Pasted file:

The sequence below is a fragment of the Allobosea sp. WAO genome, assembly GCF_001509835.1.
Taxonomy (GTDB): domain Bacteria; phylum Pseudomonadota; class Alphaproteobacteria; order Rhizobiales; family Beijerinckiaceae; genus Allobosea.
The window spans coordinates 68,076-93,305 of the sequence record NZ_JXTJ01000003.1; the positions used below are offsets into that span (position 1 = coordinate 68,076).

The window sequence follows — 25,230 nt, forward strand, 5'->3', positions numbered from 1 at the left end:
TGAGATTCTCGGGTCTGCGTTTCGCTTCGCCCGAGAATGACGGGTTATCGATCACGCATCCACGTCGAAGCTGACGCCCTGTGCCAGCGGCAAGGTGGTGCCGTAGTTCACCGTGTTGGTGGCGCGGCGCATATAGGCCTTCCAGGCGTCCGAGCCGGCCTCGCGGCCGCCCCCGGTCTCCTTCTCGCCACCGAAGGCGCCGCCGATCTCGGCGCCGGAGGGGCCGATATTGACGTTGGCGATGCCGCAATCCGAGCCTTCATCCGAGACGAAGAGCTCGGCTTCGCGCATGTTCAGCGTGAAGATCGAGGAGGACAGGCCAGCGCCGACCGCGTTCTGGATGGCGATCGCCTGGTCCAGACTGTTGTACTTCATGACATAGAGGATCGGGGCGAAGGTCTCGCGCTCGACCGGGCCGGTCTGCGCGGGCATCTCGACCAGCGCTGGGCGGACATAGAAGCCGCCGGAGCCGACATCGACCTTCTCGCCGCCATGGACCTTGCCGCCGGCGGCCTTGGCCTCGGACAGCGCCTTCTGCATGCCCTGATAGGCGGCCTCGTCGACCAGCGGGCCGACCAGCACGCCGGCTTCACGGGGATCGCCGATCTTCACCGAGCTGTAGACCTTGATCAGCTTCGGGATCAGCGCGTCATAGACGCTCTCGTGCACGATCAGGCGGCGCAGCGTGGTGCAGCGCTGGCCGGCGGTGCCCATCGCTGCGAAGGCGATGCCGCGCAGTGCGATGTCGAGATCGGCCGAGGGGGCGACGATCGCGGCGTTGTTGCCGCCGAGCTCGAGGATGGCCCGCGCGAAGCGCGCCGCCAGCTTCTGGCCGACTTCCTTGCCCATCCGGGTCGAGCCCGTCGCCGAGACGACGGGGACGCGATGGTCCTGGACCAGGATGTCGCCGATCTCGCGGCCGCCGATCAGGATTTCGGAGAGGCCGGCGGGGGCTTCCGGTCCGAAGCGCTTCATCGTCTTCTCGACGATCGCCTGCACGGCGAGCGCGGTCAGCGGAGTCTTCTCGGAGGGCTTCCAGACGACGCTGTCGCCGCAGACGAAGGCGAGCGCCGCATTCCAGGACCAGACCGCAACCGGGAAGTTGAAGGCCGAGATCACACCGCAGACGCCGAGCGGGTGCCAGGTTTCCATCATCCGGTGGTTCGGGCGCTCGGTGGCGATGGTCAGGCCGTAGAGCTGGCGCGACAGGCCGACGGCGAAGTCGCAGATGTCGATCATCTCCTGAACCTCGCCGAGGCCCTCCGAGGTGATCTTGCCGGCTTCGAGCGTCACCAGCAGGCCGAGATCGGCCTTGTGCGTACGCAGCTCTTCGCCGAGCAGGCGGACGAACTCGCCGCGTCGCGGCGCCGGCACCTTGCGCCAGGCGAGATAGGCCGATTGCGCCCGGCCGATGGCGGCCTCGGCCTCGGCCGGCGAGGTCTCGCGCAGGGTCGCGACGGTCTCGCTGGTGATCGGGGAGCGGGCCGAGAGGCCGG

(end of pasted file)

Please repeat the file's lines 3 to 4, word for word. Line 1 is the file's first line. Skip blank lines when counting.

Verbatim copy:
The window spans coordinates 68,076-93,305 of the sequence record NZ_JXTJ01000003.1; the positions used below are offsets into that span (position 1 = coordinate 68,076).

The window sequence follows — 25,230 nt, forward strand, 5'->3', positions numbered from 1 at the left end: